The Importance of Media Accessibility (m16y)

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For most people, 4th January is not a remarkable day unless you were born on that day. For Beyonce however it was one of those days that she would never forget. Her company got sued for not providing enough web accessibility (aka "a11y") to visually impaired users. Sadly, this is nothing new. Not everyone knows about web accessibility, fewer people understand it, and unfortunately, not many people care. But as front end developers, we should care since we are the ones enabling accessibility on sites.

This article will highlight the importance of web accessibility, mostly focusing on modern, visual websites.

The Visual Web

It's undeniable that the web has turned visual over the past decade. Just think about the number of images, videos, and other visual elements that are available on a single webpage. Today, we have Instagram who spearheaded visual storytelling; e-commerce sites are now displaying 360-degree videos of their products along with high-definition images to increase the number of sales and to convince customers to buy a product. With a fun analogy, we can say that ten years ago, people used to say that they have a cat, then they started posting images of their cat, and today they are posting videos about the cat.

If you're interested in learning more about how the web has turned visual, check out the State of Visual Media Report by Cloudinary.


Let's take a look at some of the challenges that developers could face today when it comes to accessibility and visuals on a site.

Users need support

According to WHO, roughly 1.3 billion people are living with some visual impairment, such as low vision, colour blindness, and (partial) blindness.

In other words, there are nearly 20% of the world population (which translates into about 2 out of 10 people) having visual difficulties. That also means that roughly 20% of your site visitors have trouble accessing web content.

This number continues to increase with time.

Laws surrounding accessibility

Understanding the importance of accessibility to these groups of users, many countries, especially in Europe and the U.S., have enforced its by-laws for any free content. Companies can't ignore these users and pretend as if they don't exist anymore since they have a legal obligation.

In the U.S. in particular, the number of lawsuits related to web accessibility has increased by almost 200% each year from 2015 to 2017 and hit the record of a tripling by 2018 😰.

E-commerce experienced this trend in the hardest way. A very well-known example is Target (a US based, general merchandise retailer). The company had to pay $10 million for not paying enough attention to their visually impaired users. Should they have invested a little bit into accessibility from the start, they could have very easily avoided paying this fine and making the life of their users very difficult.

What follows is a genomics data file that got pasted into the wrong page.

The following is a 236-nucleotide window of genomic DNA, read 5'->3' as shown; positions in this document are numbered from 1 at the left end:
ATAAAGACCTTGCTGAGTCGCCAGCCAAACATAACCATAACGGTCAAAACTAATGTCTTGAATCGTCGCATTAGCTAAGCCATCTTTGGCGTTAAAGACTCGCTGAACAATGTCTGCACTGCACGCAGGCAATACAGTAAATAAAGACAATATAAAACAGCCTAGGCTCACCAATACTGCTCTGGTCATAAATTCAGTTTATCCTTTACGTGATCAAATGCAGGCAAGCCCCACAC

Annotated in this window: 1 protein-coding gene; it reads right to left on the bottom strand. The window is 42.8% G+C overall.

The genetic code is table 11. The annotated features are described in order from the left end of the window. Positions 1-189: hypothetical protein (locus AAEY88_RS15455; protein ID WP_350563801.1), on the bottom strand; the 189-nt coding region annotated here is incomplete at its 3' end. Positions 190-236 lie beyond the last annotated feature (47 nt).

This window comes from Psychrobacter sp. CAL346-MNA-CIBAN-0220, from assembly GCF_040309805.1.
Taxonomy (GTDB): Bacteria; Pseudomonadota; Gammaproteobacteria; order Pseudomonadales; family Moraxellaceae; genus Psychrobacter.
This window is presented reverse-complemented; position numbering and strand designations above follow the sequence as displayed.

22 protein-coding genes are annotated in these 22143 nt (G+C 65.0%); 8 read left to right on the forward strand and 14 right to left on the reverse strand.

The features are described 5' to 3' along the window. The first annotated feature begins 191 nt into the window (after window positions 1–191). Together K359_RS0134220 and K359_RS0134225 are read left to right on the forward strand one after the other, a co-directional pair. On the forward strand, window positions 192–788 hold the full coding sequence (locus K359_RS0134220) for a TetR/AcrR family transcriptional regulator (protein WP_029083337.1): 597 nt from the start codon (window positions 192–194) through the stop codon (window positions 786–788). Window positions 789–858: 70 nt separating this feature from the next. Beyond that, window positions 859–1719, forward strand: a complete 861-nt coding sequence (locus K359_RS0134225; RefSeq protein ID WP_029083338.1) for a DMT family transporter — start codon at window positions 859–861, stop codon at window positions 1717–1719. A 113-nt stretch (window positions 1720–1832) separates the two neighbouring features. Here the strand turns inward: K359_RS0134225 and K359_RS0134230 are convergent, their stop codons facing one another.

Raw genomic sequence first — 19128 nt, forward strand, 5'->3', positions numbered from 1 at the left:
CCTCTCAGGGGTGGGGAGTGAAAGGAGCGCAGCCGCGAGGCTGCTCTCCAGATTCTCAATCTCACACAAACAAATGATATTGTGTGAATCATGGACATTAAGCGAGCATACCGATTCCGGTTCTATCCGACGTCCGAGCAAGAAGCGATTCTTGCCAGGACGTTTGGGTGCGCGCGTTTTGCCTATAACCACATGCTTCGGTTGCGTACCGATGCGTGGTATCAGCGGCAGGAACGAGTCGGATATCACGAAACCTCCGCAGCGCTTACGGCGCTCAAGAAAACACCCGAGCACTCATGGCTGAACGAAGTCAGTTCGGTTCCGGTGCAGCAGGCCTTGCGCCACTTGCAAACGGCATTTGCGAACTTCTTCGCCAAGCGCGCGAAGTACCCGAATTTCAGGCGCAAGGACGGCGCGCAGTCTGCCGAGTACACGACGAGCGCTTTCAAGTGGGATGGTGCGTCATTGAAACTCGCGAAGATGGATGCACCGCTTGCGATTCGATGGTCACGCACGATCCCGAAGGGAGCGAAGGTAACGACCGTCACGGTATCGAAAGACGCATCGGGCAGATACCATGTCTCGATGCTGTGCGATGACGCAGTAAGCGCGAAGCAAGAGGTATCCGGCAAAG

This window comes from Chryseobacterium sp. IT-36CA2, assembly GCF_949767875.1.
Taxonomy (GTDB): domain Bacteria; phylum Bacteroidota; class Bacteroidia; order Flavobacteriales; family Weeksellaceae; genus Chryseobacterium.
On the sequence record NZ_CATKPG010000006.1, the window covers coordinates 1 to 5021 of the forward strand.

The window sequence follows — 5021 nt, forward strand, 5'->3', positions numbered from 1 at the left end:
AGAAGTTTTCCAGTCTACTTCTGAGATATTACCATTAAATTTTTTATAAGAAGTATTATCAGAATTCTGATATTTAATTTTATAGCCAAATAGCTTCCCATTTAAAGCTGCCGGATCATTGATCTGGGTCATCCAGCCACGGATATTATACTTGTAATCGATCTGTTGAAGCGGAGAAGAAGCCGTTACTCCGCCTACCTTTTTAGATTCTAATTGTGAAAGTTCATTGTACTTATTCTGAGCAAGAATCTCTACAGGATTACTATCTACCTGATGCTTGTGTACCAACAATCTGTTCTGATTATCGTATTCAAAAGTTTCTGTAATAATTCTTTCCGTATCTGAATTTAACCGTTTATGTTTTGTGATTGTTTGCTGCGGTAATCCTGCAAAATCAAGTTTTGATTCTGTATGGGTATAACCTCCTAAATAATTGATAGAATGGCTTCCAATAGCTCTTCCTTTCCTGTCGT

Let's face it, this trend won't stop 📈.

Lawsuit? It only happens in the U.S., not where I live.

The U.S. may be notoriously known for being a litigious country for all the lawsuits; however, that doesn't mean that you should only care for accessibility because of the fear of being sued. That's not the right mindset.

To become an excellent, versatile front end developer/designer, it is part of your job to care for accessibility. It's your responsibility to make sure users can access the site that you're working on and have a good time using it, regardless of who they are.

Especially in e-commerce, any user with visual impairments must be able to browse the site without a problem and see the different colours for a given t-shirt, for example. Not only you're going to lose visitors, but there's a potential to lose profit as well because you're not serving your customer correctly.

Visual Impairments

Visual impairment (or vision impairment) is a functional limitation, a decreased ability to see to a degree in a way that it's not fixable by glasses. There are various estimations based on research as to how many people are visually impaired - in the United States, there are around 10 million people affected, while in the UK this number is estimated to be almost 2 million.

Let's take a look at some of the most common visual impairments, mainly focusing on the ones that are potentially effecting people browsing websites.

Light Sensitivity

Light sensitivity (or photophobia, which is not a fear of photos) is a pretty common issue, especially with people who work with computer screens a lot (such as developers 😉). Users with sensitivity to light usually find it hard, painful, and even impossible to read/concentrate when there is bright light or a combination of many bright colours together.

That's why 90% of developers switch to dark themes in their Dev tools, IDE, or even their OS (if it has one).

That's also why applications such as Twitter, Google, Facebook Messenger, and recently iOS as well provide "Dark Mode". And let's not forget about Kindle, which is famous for its E-ink technology to address this specific challenge.

Furthermore, there is no single standard for light sensitivity. It varies from person to person, depending on the surroundings, hence making it quite impossible to come up with one configuration set that suits everyone.

Contrast Sensitivity

Contrast sensitivity is a challenge users face when reading the text over images or videos. It happens due to the lack of necessary contrast between text and background images/video. For example:

  • White text on a light background

Contrast - White text on light background

  • Black text on a dark background

Contrast - Black text on dark background

  • Lack of text-shadow to differentiate.

Contrast - lack of text-shadow

Unlike light sensitivity, contrast sensitivity is easy to identify. Modern browsers such as Chrome and Firefox have introduced a contrast score check as part of their dev tools, helping developers to discover instantly if a section on a page is not visible enough.

Still, the awareness of this challenge is not always sufficiently taken. Sometimes the automatic score is not always 100% accurate.

One of the random good “bad” examples is the website of the University of Advanced Technology. The text that appears on images is tough to read, if not impossible. Text such as this one poses essential information, and we should not try to guess what's written there but instead be able to read it simply.

Example of bad contrast - UAT

Colour blindness